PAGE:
Certain Songs #1208: Mott The Hoople – “All The Way From Memphis”

Album: Mott
Year: 1973

While “All The Young Dudes” was the breakthrough for Mott The Hoople on both sides of the pond, I’ve never thought that the album it came from was as great as its reputation, despite the flash cover of “Sweet Jane” and the raucous “One Of The Boys.”

But I certainly didn’t think about about the follow-up, Mott, one of the secretly great albums of the 1970s, but the last album recorded with original lead guitarist Mick Ralphs, who almost immediately hooked up with Paul Rodgers to form Bad Company.

Mott kicks off with “All The Way From Memphis,” doing double duty as the follow-up single to “All The Young Dudes,” and telling the story of a guitarist whose guitar is shipped to the wrong city, and it takes him a month to track it down. Perhaps based upon a real-life incident involving Mick Ralphs, and perhaps not, “All The Way From Memphis” is — like so many Ian Hunter songs — a wry look at the potential burnout of the rock and roll lifestyle.

Now it’s a mighty long way down rock ‘n’ roll
Through the Bradford cities and the oreoles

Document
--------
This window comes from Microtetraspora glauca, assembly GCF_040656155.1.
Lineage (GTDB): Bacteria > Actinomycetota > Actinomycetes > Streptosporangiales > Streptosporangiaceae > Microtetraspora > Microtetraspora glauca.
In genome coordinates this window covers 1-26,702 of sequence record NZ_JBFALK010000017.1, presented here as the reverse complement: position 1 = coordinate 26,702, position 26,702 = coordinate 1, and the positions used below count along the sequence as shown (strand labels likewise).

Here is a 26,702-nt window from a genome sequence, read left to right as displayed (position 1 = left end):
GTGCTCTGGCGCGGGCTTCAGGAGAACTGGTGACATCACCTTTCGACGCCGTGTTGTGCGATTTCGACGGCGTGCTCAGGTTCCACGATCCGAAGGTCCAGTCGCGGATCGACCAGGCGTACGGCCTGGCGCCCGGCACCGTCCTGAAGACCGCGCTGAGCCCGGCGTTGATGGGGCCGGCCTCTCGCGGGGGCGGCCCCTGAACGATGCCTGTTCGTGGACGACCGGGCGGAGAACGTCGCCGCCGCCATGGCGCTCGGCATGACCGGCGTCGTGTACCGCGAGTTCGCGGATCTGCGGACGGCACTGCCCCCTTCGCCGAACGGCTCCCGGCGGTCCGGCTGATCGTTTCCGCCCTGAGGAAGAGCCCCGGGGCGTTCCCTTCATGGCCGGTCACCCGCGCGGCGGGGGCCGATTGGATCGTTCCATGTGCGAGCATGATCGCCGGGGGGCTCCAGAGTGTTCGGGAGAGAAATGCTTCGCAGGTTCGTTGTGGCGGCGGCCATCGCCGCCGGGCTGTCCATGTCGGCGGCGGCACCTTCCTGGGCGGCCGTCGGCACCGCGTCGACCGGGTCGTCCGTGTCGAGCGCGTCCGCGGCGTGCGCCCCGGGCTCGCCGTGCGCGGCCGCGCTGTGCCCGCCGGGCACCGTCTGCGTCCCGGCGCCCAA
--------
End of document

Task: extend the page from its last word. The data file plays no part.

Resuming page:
‘n you look like a star but you’re still on the dole

All the way from Memphis

Anchored by a descending piano riff probably written if not played by Ian Hunter — which provides both a major hook and pause setting up the recitation of the song’s title — as well as plenty of overdubbed saxophone by Roxy Music’s Andy McKay, the conceit of “All The Way From Memphis” is to deploy its chorus numerous times with slightly different lyrics.

So while most of them are about how tough the rock ‘n’ roll lifestyle can be, there’s suddenly a Beatles reference.

Yeah it’s a mighty long way down rock ‘n’ roll
From the Liverpool docks to the Hollywood Bowl
‘n you climb up the mountains
‘n you fall down the holes

All the way from Memphis

All the while, of course, “All The Way From Memphis” piles on more instruments and vocals as the song continues until after the last chorus, it’s just a long duel between Andy McKay and Mick Ralphs. Strictly speaking, it probably goes on longer than it should have, but not only does McKay get almost avant-garde for a second, Ralphs sends the song into the fade with a pretty cool solo.

“All The Way From Memphis”

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